5. Brand value calculation. Brand value is the net present value (NPV) of the forecast brand earnings, discounted by the brand discount rate. The NPV calculation comprises both the forecast period and the period beyond, reflecting the ability of brands to continue generating future earnings. An example of a hypothetical valuation of a brand in one market segment is shown in Table 2.2. This calculation is useful for brand value modeling in a wide range of situations, such as:

    • predicting the effect of marketing and investment strategies;
    • determining and assessing communication budgets;
    • calculating the return on brand investment;
    • assessing opportunities in new or underexploited markets; and
    • tracking brand value management.


    The range of applications for brand valuation has widened considerably since its creation in 1988, and it is now used in most strategic marketing and financial decisions. There are two main categories of applications:

    • Strategic brand management, where brand valuation focuses mainly on internal audiences by providing tools and processes to manage and increase the economic value of brands.
    • Financial transactions, where brand valuation helps in a variety of brand-related transactions with external parties.
    Strategic brand management
    Recognition of the economic value of brands has increased the demand for effective management of the brand asset. In the pursuit of increasing shareholder value, companies are keen to establish procedures for the management of brands that are aligned with those for other business assets, as well as for the company as a whole. As traditional purely research-based measurements proved insufficient for understanding and managing the economic value of brands, companies have adopted brand valuation as a brand management tool. Brand valuation helps them establish valuebased systems for brand management. Economic value creation becomes the focus of brand management and all brand-related investment decisions. Companies as diverse as American Express, IBM, Samsung Electronics, Accenture, United Way of America, BP, Fujitsu and Duke Energy have used brand valuation to help them refocus their businesses on their brands and to create an economic rationale for branding decisions and investments. Many companies have made brand value creation part of the remuneration criteria for senior marketing executives.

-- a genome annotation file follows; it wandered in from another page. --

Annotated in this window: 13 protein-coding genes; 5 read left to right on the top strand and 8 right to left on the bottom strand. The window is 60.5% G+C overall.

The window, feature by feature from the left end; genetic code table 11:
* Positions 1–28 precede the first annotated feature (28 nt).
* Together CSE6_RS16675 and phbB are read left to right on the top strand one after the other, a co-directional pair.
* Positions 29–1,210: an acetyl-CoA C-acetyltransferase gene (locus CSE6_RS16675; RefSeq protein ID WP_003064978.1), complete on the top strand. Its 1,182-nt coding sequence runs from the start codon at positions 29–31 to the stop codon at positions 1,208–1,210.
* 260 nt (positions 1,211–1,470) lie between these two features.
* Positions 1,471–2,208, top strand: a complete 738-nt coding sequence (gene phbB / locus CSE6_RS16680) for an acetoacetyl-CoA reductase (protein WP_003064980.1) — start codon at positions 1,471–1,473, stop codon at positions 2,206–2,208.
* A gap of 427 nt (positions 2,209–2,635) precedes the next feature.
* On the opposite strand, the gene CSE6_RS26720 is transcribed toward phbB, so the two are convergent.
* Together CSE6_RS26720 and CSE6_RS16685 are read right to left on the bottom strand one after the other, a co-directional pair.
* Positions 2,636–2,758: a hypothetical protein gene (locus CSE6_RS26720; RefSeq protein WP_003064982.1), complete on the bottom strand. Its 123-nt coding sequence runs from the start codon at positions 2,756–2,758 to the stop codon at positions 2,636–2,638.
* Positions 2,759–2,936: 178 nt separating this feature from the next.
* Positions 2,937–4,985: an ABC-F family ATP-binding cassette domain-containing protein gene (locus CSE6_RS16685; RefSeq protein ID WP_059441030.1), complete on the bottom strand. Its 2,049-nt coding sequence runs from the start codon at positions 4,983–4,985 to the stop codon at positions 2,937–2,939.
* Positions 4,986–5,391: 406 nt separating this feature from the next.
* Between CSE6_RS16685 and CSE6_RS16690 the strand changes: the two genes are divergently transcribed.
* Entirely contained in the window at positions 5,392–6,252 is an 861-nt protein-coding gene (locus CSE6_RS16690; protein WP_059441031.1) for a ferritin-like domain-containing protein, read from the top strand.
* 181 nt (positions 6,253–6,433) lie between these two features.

These companies find brand valuation helpful for the following:

  • Making decisions on business investments. By making the brand asset comparable to other intangible and tangible company assets, resource allocation between the different asset types can follow the same economic criteria and rationale, for example, capital allocation and return requirements.